A Guide to Selecting the Right Data Availability Layer

What’s the difference between different data availability layers? In this blog post, we examine the strengths and weaknesses of various approaches.

By Avail Team 11 min read
A Guide to Selecting the Right Data Availability Layer

The focus on scaling execution has brought a new wave of adoption for Layer 2s in the past couple of years. At the same time, more and more participants, faced with growth challenges due to constrained blockspace and prohibitive costs, have now come to recognize that a scalable data availability layer is crucial for effectively scaling blockchains. They have come to realize the need for a cost-effective base layer with expandable block space capable of supporting various types of rollups. 

Avail and several other teams are building scalable data availability solutions from the ground up, while others, such as Ethereum are attempting to increase the data availability capacity in existing blockchains. Regardless of the approach, one fact remains. The base layer developers choose today will define their competitive advantage in the coming years.

Avail is part of a growing modular ecosystem in the ongoing effort to increase data availability for blockchains. Other DA solutions—such as Celestia and EigenDA—are also working on this. Each solution is taking a different path toward blockchain scalability, including Ethereum, which is currently implementing Proto-Danksharding, known as EIP-4844, as a stepping stone towards their long-term goal of full Danksharding.

This post will evaluate the strengths and weaknesses of each. We will highlight different design choices to keep readers informed. Armed with the knowledge brought forward by this comparison, we hope readers can find a DA layer that's most suitable for them.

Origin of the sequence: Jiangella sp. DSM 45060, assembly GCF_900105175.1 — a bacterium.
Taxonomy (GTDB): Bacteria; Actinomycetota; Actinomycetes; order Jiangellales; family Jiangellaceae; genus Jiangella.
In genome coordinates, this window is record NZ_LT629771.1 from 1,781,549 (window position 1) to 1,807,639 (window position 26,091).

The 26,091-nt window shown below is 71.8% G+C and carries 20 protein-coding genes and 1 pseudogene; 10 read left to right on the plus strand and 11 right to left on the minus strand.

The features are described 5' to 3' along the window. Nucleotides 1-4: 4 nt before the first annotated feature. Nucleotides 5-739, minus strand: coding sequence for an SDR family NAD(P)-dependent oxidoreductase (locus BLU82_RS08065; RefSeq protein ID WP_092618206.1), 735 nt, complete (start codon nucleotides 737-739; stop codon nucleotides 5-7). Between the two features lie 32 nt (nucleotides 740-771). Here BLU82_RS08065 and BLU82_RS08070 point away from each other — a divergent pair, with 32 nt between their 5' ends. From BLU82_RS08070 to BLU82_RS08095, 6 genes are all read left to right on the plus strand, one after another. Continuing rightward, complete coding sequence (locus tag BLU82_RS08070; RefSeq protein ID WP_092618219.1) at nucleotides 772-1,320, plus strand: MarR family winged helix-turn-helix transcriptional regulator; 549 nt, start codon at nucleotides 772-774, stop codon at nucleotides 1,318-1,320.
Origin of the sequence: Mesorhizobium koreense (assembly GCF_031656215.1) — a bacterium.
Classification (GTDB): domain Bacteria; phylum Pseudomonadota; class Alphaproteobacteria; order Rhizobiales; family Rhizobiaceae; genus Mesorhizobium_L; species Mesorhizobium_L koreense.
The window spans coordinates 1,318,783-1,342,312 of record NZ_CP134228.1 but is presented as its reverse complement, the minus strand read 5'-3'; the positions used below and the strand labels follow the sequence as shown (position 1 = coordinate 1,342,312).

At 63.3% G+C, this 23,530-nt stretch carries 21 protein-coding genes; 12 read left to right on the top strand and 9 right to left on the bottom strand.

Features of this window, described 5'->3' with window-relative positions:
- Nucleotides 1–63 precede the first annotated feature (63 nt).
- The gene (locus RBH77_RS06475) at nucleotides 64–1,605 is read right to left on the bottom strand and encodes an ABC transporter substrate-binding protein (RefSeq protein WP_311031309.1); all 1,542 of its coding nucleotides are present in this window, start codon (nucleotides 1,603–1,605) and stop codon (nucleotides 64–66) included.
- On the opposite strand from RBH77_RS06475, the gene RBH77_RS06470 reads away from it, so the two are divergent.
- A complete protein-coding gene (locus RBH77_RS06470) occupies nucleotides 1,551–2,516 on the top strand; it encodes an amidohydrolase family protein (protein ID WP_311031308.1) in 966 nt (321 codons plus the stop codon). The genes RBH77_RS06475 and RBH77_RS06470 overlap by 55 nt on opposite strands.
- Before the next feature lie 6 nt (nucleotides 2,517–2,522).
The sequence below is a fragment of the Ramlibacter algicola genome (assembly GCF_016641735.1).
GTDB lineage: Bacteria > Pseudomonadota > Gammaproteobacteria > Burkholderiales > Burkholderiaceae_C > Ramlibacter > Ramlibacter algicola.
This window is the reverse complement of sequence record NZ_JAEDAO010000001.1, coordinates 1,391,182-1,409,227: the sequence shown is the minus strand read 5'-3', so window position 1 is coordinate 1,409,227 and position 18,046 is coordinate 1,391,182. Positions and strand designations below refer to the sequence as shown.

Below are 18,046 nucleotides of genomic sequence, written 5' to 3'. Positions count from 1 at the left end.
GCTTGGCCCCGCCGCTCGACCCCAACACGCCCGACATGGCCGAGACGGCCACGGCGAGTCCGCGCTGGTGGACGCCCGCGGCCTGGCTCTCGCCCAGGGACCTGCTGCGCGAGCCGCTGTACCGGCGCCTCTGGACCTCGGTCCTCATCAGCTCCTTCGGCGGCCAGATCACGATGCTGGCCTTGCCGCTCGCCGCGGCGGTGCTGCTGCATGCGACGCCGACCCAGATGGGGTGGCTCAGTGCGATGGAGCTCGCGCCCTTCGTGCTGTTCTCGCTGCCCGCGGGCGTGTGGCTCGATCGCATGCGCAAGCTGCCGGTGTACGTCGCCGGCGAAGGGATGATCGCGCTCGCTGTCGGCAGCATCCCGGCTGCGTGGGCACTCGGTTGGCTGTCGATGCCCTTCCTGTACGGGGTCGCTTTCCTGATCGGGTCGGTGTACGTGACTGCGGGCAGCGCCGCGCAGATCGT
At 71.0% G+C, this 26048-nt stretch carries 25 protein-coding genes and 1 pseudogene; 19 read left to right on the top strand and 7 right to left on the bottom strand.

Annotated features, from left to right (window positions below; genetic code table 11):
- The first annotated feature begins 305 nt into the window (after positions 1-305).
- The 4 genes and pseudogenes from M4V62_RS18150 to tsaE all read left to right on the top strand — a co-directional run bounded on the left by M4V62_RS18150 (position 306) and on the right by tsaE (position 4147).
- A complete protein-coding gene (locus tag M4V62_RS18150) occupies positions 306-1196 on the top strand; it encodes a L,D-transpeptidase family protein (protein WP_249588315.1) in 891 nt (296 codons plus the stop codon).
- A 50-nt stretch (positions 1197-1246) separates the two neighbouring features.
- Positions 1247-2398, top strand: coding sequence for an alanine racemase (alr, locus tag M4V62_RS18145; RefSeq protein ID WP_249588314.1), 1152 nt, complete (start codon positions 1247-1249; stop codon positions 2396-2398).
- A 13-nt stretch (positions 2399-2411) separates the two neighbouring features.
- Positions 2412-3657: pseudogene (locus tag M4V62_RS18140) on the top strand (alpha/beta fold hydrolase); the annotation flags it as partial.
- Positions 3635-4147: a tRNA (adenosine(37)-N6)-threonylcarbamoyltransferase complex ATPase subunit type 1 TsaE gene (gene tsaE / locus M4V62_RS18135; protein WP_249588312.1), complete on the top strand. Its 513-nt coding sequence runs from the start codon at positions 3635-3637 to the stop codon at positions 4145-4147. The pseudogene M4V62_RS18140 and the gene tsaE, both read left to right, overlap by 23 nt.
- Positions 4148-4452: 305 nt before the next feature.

Let’s start with an overview before diving into each category:

Network Security  

A network’s security and its resiliency are among the first things that come to mind when considering a base layer. The following are the key factors when examining the strength of a network.

Consensus Mechanisms 

In consensus mechanisms, there is a fundamental dilemma between liveness and safety. Liveness ensures transactions are processed swiftly and the network remains operational, while safety guarantees that transactions are accurate and secure. Different blockchain systems make different choices to strike the right balance for their unique use cases.

Avail uses the BABE and GRANDPA consensus mechanisms inherited from the Polkadot SDK. BABE serves as the block production engine and prioritizes liveness by coordinating with validator nodes to identify new block producers. GRANDPA functions as the finality gadget and it enables the simultaneous finalization of all blocks leading up to a specific one as soon as over two-thirds of validators attest to a chain containing that block. This hybrid ledger equips Avail with network resilience and enables it to withstand temporary network partitions and a substantial number of node failures.

Avail’s design choice is similar to Casper and LMD GHOST used in Ethereum. LMD GHOST is Ethereum's block production engine that relies on probabilistic finality like BABE, while Casper FFG, like GRANDPA, is a finality gadget that provides the guarantee of finality.

Celestia’s design choice to use Tendermint enables them to finalize blocks as they are generated. However, the tradeoff of such a choice is the risk of the chain being halted when more than one third of their operators or validators are down. It is also important to note that block finality does not guarantee data availability. A fraud-proof-based design, as used by Celestia, means users need to wait for DA guarantees even in cases where blocks achieve instant finality.

Data Availability Committees or DACs are entities responsible for either supplying or certifying data availability. They use a cryptographic signature to indicate that one, or a supermajority of the committee members agree that the data is available. EigenDA is an off-chain DAC which Ethereum validators have the option to join. DAC members provide smart contract-verified attestations and rely on a separate external service for data ordering.